the baby blues.

I’ve been absent from the blog for a while now. I thought having a baby would mean I’d want to post All The Time. And having SO MUCH to post about. And those two things are in fact true – what I failed to factor in: the TIME it takes to sit down and blog isn’t easily come by anymore. And while there is SO MUCH to say – there really are no words that convey it.

But, there are millions and millions of words in our language and there ARE the words . . .

I’ve been suffering from the baby blues.

* * *

During the prenatal period, you’re pumped with info about postpartum depression and husbands are tasked with keeping a mindful eye open and spotting when their wives show signs.

But, in reality, the blues set in quietly and slowly and may not manifest into something that others will pick up on right away or requires professional support. So, what then? No, the baby blues roll in like a fog, undetected. They silently feed off of every doubt and vulnerability you possess as a new mom.

The fog starts the second you are wheeled into recovery from your c-section. You are told you can go see your baby in the NICU once you can feel your legs and stand up. That begins to be your one and only focus. As you struggle to keep your eyes open from all the meds, you sit and focus on wiggling your toes and shaking your legs to wake them up.

Then a lactation consultant comes to see you and you learn your very first job, right after you wake those legs up, is to start pumping so your baby has food. Your body failed in keeping your baby in until term, so like hell you’re going to let it fail and not produce enough milk for him.

So, you become obsessed with pumping.

From there – it all snowballs. It’s one thing after another – all things focused on baby. You start living in a vacuum and become disconnected from everything else around you. Even, at times, your own baby.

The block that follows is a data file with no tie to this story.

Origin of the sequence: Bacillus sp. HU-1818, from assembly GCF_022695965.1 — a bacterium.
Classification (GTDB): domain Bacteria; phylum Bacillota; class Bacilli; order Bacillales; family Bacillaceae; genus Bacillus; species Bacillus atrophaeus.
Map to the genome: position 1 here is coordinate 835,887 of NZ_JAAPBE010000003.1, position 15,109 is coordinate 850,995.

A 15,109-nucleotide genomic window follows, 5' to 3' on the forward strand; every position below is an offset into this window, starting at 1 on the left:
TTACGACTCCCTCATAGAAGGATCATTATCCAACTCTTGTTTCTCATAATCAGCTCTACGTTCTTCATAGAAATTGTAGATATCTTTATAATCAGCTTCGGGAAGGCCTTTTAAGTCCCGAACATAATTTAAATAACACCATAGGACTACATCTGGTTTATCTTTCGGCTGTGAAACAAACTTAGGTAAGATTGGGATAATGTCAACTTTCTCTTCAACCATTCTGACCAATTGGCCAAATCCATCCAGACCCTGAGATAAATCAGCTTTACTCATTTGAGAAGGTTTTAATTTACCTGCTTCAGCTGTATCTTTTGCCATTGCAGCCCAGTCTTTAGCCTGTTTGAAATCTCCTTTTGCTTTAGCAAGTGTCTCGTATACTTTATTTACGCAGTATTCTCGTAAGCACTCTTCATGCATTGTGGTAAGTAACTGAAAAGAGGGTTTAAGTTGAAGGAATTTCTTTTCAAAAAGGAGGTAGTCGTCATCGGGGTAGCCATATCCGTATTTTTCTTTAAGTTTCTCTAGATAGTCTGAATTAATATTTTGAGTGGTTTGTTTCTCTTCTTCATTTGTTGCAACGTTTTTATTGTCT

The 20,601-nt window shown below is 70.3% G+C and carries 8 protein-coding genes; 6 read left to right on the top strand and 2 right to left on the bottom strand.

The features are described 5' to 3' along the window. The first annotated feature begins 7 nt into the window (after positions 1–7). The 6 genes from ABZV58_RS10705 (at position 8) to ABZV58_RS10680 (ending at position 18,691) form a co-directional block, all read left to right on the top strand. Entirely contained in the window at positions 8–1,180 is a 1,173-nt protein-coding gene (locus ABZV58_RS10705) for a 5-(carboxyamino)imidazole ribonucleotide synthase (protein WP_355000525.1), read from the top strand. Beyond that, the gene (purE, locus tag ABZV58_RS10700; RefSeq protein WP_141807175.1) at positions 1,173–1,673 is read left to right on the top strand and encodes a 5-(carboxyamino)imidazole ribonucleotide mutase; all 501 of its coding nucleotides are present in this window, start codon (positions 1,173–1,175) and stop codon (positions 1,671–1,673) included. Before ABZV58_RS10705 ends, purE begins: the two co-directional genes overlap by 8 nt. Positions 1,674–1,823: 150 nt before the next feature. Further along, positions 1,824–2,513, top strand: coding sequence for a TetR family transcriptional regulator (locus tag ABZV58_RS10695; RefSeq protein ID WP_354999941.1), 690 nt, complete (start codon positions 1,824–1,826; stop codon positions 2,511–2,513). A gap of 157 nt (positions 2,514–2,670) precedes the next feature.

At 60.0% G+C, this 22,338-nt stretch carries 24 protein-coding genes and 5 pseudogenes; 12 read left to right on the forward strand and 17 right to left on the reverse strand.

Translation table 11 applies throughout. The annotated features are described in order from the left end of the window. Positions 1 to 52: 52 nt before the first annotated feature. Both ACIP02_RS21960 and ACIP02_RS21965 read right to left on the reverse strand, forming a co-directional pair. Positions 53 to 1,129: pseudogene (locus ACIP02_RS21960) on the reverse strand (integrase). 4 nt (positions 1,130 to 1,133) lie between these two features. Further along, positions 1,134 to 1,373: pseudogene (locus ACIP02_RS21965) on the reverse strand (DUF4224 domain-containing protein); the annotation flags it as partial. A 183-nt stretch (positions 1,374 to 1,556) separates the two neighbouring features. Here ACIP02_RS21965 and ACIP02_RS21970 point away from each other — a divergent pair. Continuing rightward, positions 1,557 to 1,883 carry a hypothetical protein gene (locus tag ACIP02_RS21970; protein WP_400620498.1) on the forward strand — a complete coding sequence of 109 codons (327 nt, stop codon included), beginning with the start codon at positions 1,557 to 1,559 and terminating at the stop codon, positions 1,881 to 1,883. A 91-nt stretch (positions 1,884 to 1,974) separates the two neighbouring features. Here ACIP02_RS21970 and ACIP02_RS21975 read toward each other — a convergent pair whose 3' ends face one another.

You start thinking a lot about your birth experience. You start feeling angry about how it went down. You start grieving for the first few days and weeks of your baby’s life that you missed so much of because he was in the NICU and you couldn’t be there around the clock. Every morning on your drive in to see your baby, it feels forced and surreal. Because, one minute you were looking forward to your baby shower, and the next you’re visiting your new baby, one you don’t really know very well yet, in the hospital. But, people don’t understand that or want to hear about that. You had a healthy baby! That’s all that matters!

So, again, you’re trained to tell yourself your crazy for feeling the way you feel. Why would you even for a second question the events that brought your beautiful, healthy baby into the world? Don’t be so selfish and greedy that you would be disappointed in your birth experience! Life isn’t fair, haven’t you learned that by now?

At your six week postpartum appointment your OB will ask questions about how you are feeling. At the two month well baby check your pediatrician will ask how you are fairing as well. Both will feel more like check-list items to ensure you’re not at risk of shaking a baby than a true invitation to raise your hand and ask, “this doesn’t feel right, can you tell me if this is normal?”

Soon you realize that sadness and anxiety is tugging at every fiber of your being. It makes you question WHY you decided to even have a baby in the first place. It makes you miss your old life. Your old you. It makes you observe other new moms with a watchful, envious eye – do they ever have these thoughts, too? Are they just as sad and lonely and anxious as I am? Their baby looks even younger than mine . . . how are they out in public and looking so at ease?